“Save the bug spray for the really bad bugs … and let Brood X brood in PA for a few short weeks.”
Mullendore called the cicadas the ultimate survivors, saying they have adapted so their species can withstand the many risks they face.
There is no doubt that many will end up dining for the raccoons, squirrels and birds, Mullendore said.
Even after the insects take flight, they fly like they’re drunk.
They wobble and wobble in the air. and one by one they crash to the ground like tangled six-legged kites.
For nature’s critters, it’s an easy meal, she says.
But by then, millions of cicada eggs will have survived, allowing their tiny nymphs to hatch and burrow into the ground for another 17 years, she said.
Generate a “ buzz ”
Great Johnstown is home to another type of cicada, Brood VIII, which last appeared in smaller numbers in 2019.
The next wave won’t arrive until 2036, researchers say.
But in the east, Mullendore has already spotted signs of the emergence of insects at Canoe Creek, a 900-acre park near Altoona.
Their chimney-shaped tunnels litter the bases of deciduous trees.
Somerset Conservation Director Len Lichvar said it was still too early for the East Somerset County lot.
But he said there was already a buzz about them from fishermen in the area.
Social media and outdoor magazines are fueling this frenzy, which he said, and “could be as strong as the cicadas this time around,” Lichvar said.
For Mullendore, Brood X cicadas are also garnering a lot of interest because they are so “deliciously spooky.”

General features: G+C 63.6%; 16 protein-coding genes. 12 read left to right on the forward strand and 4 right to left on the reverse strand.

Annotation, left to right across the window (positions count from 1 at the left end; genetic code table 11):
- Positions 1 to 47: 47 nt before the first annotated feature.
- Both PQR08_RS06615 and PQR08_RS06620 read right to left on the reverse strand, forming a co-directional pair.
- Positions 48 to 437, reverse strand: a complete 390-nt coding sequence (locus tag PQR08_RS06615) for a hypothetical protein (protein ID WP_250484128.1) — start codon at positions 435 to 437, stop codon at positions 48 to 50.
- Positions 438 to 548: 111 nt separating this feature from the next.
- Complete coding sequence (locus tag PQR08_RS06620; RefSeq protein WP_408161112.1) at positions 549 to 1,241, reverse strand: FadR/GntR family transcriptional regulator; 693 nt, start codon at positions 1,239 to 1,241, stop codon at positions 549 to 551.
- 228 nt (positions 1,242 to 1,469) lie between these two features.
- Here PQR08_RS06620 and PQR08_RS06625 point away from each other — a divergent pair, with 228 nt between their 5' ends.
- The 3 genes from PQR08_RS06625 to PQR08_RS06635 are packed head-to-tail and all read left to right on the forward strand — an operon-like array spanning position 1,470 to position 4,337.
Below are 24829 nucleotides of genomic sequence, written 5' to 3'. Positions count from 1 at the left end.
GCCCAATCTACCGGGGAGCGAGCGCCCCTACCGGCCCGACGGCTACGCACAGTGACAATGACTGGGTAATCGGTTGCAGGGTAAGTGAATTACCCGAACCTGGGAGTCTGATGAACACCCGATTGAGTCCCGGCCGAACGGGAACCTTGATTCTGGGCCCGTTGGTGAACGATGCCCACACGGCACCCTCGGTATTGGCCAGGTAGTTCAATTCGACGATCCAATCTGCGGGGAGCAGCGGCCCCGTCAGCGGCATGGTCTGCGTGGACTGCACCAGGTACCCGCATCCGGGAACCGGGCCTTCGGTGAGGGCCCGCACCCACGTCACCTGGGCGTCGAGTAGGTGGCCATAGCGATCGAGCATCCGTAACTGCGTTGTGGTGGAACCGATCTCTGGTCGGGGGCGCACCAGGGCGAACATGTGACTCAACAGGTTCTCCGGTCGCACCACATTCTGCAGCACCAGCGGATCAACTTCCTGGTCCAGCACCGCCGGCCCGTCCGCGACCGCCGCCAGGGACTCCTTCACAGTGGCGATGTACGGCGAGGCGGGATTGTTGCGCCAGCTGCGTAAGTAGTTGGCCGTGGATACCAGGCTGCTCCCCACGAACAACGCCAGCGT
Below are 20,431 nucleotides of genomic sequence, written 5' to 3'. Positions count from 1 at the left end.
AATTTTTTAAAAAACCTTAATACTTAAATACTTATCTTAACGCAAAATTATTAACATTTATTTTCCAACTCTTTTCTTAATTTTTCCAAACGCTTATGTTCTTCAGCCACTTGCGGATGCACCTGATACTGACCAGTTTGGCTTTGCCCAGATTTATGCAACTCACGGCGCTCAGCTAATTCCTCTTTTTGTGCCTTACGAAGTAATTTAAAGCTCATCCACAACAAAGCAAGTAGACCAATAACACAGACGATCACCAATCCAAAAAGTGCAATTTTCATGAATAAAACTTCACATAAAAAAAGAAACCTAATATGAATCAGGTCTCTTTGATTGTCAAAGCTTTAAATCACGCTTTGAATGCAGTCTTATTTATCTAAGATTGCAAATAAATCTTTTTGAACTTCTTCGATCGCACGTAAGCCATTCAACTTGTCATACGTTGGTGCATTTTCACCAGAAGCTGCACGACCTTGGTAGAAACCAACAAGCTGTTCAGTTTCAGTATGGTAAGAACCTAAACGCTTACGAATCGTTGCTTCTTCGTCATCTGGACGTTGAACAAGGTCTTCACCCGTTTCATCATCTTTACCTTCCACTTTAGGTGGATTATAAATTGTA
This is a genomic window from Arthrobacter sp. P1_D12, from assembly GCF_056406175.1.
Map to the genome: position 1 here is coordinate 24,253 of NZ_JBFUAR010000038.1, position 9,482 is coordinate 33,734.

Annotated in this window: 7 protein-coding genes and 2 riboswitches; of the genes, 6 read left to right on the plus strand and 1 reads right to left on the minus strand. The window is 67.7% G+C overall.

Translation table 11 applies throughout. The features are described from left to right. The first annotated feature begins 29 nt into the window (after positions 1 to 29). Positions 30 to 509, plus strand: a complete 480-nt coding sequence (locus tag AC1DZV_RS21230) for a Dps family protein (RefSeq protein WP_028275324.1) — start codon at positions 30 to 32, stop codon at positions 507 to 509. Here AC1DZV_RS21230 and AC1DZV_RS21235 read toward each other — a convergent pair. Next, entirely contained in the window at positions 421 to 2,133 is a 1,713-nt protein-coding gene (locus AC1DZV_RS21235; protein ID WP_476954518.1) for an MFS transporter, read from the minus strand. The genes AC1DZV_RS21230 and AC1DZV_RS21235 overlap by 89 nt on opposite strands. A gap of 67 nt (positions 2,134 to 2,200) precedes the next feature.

“Big black bodies. Those red eyes, ”she said. “They are like little aliens.”
But they’re nice baits, Lichvar said.
Bait or delicacy?
Lichvar said the main swarms would likely be on full display in June. That’s when the fish will start to notice it, he said.
Lichvar has said he will have his fly rod ready.
He’s already planning several trips this summer to the Juniata River and other likely hot spots – where trees line streams and riverbanks and bugs will eventually fall like rain on streams below.
Once the fish get hooked on the insects, he expects a wave of volunteer fishermen to flood parts of Pennsylvania to take advantage of the opportunity.
“I think hundreds, if not thousands of people will travel to fish this summer when the conditions are right,” he said. “They will pay for fuel, food and shelter – as I will.
“Because once these fish start to hang out on the cicadas, there isn’t a fish that won’t chase them away. Whether it’s a catfish, carp, trout or bass, it becomes a food extravaganza.
Protein-rich pests are also landing on the menu of some Eastern cultures, Mullendore said.
Bugs are still considered a “disgusting” thing in America, she added.
But as arthropods, they are also a kind of cousin to crabs and lobsters. (People allergic to shellfish, beware.)
And some chefs apparently noticed.
A Food.com contributor posted a breaded and fried cicada recipe on the popular idea-sharing website.
The New Jersey woman said the recipe could be whipped in 13 minutes for up to five “brave” people.
In “Cooking With Cicadas,” author R. Scott Frothingham compared the creatures to the shrimp of the land.
The book includes recipes for cicada frittatas, curry and spicy stir-fry.
Mullendore doubts that many people are this daring.
But DCNR’s state park system is planning cicada-related educational programs across Pennsylvania in response to growing public interest in seeing the winged wonders.
“We get a lot of calls about them,” she says. “People are really excited.”